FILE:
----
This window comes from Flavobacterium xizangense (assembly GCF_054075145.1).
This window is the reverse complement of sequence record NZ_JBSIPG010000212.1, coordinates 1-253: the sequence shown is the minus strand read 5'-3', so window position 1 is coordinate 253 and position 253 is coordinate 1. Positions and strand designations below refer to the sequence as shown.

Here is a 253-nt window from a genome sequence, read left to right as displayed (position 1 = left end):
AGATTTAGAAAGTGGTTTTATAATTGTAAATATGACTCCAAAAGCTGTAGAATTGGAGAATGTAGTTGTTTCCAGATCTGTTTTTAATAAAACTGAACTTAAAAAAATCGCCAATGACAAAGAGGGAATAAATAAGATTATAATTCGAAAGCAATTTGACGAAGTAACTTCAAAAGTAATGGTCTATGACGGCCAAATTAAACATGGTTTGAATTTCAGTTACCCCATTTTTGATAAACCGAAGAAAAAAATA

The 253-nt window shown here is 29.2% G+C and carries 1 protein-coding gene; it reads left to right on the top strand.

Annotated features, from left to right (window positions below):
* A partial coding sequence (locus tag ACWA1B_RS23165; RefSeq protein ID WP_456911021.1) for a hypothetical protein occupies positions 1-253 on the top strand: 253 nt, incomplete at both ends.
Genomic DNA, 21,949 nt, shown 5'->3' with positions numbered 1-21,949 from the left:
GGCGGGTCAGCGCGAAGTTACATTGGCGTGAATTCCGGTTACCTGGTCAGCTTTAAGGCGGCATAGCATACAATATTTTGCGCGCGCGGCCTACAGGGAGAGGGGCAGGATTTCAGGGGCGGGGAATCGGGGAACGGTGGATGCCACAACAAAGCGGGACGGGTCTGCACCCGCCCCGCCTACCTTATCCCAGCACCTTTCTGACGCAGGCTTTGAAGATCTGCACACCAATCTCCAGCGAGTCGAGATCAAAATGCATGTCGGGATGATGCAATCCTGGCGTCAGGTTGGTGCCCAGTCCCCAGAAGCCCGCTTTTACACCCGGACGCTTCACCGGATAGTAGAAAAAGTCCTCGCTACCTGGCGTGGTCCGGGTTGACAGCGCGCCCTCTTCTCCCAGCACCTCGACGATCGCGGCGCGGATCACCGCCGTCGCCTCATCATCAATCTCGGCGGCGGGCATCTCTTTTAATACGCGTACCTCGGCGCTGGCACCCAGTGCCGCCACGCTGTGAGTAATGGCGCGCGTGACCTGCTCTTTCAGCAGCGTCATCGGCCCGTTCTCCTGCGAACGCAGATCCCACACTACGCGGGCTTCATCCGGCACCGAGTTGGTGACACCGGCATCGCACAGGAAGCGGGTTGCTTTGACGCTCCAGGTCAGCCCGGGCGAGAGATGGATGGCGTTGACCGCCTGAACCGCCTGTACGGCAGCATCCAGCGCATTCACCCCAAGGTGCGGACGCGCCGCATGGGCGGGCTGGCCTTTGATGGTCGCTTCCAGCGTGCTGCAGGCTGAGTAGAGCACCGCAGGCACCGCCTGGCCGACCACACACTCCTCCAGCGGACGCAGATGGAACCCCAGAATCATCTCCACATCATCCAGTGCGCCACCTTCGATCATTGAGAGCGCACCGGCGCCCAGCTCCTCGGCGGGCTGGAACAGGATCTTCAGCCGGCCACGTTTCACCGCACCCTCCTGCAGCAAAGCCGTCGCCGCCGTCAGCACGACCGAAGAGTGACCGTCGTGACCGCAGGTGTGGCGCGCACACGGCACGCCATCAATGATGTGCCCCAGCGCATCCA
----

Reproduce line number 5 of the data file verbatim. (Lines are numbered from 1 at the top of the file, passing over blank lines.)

The 253-nt window shown here is 29.2% G+C and carries 1 protein-coding gene; it reads left to right on the top strand.